What is Fair Use?
Fair use, under copyright law, is a principle that balances the rights of copyright owners with other creators who wish to use their work for a “transformative” purpose without the permission of said copyright owner.
Usually, using copyrighted works without the permission of the owner would lead to a claim of copyright infringement, but the fair use standard is what is used to refute the claim. The fair use standard is usually observed when used for commentary, criticism, or parodies of the original work.
The term “transformative” purpose is a vague and contentious one; the implications changing constantly from court decision to court decision, as there are only general rules that creators and litigators must draw their own conclusions from.
The fair use standard was meant to be interpreted much like the free speech, open to interpretation, although there are four factors that must be taken into account when dealing with the fair use standard.
The Four Factors of Fair Use
The four factors of fair use, as detailed in the United States’ Copyright Law, under Title 17 of the United States Code §107 are:
- The purpose and character of the use, including whether such use is of commercial nature or is for nonprofit educational purposes;
- The nature of the copyrighted work;
- The amount and substantiality of the portion used in relation to the copyrighted work as a whole; and
- The effect of the use upon the potential market for or value of the copyrighted work.”
Factor 1, “the purpose and character of the use” is the primary indicator of fair use, as decided by the Supreme Court in a 1994 case.
When looking at cases where the content could possibly be in violation of copyright, courts will see whether or not the use is “transformative”: was the original material transformed by adding new meaning or expression? Did you create new value to the original by creating new understandings or insights? These are the big questions creators must ask themselves when they want to use copyrighted material for their own devices.
Factor 1 recognizes that there are several purposes that are appropriate for fair use, most of which are in the realm of nonprofit educational purposes: criticism, comment, news reporting, teaching, scholarship, and research.
Of course, these still have to comply with the other three factors before being considered “fair use”.
Factor 2 is about the nature of the copyrighted work, as more leeway is given to the copyright owner in this case, especially for artistic and/or unpublished work. Copyright owners have the right to determine how their work will first be publicized, which makes applying the fair use standard to unpublished works difficult (although not impossible).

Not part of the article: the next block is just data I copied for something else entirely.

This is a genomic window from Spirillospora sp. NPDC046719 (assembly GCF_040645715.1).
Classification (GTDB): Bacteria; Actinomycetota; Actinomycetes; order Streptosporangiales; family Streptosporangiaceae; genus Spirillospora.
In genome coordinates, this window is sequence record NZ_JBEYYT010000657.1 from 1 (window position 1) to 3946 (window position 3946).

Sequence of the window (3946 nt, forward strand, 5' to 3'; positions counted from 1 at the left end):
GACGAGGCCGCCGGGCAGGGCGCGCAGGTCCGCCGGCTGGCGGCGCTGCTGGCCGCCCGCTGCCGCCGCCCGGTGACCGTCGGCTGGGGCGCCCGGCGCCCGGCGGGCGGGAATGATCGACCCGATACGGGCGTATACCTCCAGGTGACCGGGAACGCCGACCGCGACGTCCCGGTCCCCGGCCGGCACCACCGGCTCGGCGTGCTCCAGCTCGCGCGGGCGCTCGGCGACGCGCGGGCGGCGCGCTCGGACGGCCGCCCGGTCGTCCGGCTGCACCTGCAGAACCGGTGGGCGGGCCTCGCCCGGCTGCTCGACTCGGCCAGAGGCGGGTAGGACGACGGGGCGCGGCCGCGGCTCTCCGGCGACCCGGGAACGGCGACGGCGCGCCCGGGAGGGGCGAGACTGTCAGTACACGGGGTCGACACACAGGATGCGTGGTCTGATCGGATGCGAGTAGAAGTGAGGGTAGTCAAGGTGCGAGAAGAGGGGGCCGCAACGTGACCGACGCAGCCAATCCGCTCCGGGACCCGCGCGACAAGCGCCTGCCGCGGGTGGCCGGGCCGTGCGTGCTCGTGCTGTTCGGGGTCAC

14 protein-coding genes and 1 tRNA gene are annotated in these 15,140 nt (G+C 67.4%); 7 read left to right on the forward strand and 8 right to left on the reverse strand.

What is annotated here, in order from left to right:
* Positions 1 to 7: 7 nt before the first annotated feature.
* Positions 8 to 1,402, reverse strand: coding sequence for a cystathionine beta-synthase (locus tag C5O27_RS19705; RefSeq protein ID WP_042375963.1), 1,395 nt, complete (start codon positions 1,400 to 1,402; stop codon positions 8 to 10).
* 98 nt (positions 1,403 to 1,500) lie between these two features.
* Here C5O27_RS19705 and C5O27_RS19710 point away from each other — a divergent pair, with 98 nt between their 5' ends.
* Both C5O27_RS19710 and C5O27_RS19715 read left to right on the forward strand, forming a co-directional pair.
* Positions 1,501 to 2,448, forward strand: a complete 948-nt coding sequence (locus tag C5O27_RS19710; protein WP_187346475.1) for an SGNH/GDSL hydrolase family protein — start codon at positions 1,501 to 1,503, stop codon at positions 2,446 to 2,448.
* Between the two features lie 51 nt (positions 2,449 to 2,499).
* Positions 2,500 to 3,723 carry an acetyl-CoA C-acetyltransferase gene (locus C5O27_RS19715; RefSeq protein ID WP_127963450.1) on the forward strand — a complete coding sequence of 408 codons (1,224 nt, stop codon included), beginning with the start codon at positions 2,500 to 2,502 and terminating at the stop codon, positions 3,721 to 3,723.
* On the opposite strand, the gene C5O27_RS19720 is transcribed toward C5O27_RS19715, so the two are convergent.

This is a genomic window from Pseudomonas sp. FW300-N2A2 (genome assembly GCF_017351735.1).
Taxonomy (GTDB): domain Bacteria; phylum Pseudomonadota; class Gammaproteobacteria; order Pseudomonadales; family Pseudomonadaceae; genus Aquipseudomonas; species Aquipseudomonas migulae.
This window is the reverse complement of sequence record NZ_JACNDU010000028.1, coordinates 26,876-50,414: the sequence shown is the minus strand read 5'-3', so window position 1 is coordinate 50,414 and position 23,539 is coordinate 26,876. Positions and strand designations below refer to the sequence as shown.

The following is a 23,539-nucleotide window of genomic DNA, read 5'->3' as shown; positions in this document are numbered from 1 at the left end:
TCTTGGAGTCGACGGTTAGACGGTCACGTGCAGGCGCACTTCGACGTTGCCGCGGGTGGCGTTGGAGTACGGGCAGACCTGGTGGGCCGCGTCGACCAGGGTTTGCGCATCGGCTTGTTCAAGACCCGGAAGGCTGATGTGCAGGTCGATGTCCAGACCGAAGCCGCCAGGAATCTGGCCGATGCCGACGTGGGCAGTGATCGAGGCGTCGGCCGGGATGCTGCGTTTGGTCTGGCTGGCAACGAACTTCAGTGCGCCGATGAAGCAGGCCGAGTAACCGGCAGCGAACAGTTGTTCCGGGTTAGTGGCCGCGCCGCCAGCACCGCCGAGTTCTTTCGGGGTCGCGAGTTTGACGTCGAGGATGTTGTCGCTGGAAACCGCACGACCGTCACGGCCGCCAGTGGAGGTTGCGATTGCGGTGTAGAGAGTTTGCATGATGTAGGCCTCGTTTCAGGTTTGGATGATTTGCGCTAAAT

The fair use standard is more easily and more broadly applicable to works on nonfiction, as courts are usually more protective of creative works.
Factor 3, the amount and substantiality taken, sets limits for how much copyrighted material you are able to use while still being within the limits of fair use.
While there is no exact quantity limit, it is relative to the length of the entire original piece, and how much is considered necessary in order to get the objective across.
The court has also measured the “amount of work” in qualitative terms before, finding that using small amounts of the original work to be excessive because they took the “heart of the work”. Since the “heart of the work” is the most integral part of the copyright owner, it carries a greater weight than other parts of the original.
However, this is not necessarily true in parody cases, where the parody is able to use a large portion of the original work, even the “heart of the work”, as it is the main point in which the parody is critiquing through the vehicle of humor.
Factor 4, how the potential market/value of the work is effected through the use of the fair trade standard, is probably the most complicated of the four factors.
If a creator wishes to use copyrighted materials, why not just pay for it? By applying the fair use standard, the creator is technically depriving the copyright owner of income, or undermining the copyrighted works’ new or potential market. If either of these occurs, a lawsuit will most likely occur, especially if the new creator generates significant income from producing new work.
A good example of this would be the Barack Obama “HOPE” poster created by Shepard Fairey before the 2008 presidential campaign, based on a photo shot by former Associated Press (AP) photographer, Mannie Garcia. Fairey’s unauthorized use of the image (and subsequent fame and income generated from the image).
When trying to determine the effect the duplication of copyrighted material has, one also has to look at the purpose of the material that contains the copyrighted material.
If the purpose of the new material is to generate profit, it makes it much more likely that it will be in violation of copyright law, although if your purpose is for research or scholarship, then it is more difficult to prove that it could have a market effect.
While the fair use standard benefits many, especially in the academic field, there are still provisions.
Aside from the four factors that the fair use standard must meet, it also cannot impede on the provisions established in sections 106 and 106A of copyright law established by the United States Code, which discusses the “exclusive rights in copyrighted works” and the “rights of certain authors to attribution and integrity”, respectively. Copyright owners have full freedom to pursue legal retribution against those who violate those provisions.
Thus, if you wish to use copyrighted material in a “transformative” way, keep the four factors of fair use, as well as the copyright owner’s rights in mind, or contact a law representative at Mollaei law if you have any further questions.
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